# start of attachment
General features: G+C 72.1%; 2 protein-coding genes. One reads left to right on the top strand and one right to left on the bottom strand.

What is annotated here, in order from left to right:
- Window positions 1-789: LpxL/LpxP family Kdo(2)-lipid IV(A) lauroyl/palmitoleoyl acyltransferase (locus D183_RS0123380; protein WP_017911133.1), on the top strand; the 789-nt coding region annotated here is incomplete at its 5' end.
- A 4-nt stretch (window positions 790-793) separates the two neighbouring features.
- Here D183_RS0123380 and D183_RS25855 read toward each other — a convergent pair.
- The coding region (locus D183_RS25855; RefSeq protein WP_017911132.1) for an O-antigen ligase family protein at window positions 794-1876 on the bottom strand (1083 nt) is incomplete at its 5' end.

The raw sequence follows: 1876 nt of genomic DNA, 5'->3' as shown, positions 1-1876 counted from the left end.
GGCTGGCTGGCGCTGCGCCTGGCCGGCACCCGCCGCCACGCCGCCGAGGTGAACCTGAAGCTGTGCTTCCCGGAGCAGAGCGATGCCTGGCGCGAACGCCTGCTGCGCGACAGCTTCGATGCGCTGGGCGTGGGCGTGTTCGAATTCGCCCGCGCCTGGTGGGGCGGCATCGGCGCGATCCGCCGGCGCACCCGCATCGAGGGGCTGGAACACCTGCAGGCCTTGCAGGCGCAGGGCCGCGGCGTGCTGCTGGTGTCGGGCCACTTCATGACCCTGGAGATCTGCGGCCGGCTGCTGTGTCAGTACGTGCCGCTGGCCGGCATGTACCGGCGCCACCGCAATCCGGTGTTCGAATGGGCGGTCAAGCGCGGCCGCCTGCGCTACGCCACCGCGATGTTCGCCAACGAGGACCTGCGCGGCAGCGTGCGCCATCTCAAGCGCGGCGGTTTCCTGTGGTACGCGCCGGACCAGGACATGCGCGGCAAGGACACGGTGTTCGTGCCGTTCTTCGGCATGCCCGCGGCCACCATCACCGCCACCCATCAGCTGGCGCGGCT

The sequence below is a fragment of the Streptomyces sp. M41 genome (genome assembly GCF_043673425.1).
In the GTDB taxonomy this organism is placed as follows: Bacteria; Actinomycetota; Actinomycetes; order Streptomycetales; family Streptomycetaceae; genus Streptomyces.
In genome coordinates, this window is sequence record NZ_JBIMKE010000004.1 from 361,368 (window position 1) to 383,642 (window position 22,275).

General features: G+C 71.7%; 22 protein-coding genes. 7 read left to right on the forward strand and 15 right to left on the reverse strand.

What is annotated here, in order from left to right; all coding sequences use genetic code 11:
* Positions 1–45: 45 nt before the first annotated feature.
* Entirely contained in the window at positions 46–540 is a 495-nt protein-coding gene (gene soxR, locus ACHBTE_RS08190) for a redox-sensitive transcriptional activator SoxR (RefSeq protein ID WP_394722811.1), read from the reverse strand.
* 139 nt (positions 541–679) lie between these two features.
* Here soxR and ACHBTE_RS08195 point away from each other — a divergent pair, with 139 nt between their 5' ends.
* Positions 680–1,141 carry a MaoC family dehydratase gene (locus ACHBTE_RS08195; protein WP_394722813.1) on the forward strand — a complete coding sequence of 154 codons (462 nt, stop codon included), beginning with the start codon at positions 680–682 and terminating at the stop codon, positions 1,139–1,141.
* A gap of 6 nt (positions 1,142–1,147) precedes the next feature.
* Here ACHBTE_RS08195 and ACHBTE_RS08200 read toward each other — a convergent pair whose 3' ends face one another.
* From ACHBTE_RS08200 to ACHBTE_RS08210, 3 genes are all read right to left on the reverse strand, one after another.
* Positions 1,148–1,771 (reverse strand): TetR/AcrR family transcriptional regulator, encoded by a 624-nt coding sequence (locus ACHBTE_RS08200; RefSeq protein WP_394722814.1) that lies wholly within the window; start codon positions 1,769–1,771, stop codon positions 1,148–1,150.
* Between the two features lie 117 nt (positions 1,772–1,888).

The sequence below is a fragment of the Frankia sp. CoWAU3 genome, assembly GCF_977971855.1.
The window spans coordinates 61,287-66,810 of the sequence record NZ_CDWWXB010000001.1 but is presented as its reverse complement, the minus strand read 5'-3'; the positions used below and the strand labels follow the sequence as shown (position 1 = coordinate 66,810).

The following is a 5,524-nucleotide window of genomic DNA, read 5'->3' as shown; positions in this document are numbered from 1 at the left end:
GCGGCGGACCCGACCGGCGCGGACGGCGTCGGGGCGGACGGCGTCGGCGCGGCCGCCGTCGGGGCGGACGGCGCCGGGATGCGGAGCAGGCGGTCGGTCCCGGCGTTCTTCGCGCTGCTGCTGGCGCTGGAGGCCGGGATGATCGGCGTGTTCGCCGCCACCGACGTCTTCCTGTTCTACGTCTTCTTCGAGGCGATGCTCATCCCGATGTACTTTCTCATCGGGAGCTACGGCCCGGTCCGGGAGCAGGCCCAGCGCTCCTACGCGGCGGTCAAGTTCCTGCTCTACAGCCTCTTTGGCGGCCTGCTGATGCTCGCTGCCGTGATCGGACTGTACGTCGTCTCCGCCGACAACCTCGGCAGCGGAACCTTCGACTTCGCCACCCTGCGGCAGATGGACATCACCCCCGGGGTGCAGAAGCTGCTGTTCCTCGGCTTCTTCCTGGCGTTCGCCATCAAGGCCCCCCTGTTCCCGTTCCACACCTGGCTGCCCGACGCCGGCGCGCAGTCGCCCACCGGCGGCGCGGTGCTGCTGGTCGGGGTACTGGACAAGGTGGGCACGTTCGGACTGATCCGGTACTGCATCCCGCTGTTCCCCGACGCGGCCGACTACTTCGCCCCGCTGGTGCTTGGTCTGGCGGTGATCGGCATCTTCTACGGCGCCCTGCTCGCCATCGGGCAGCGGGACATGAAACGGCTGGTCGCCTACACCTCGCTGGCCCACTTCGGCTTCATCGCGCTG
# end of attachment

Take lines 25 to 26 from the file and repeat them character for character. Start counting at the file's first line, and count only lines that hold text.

The window spans coordinates 61,287-66,810 of the sequence record NZ_CDWWXB010000001.1 but is presented as its reverse complement, the minus strand read 5'-3'; the positions used below and the strand labels follow the sequence as shown (position 1 = coordinate 66,810).

The following is a 5,524-nucleotide window of genomic DNA, read 5'->3' as shown; positions in this document are numbered from 1 at the left end: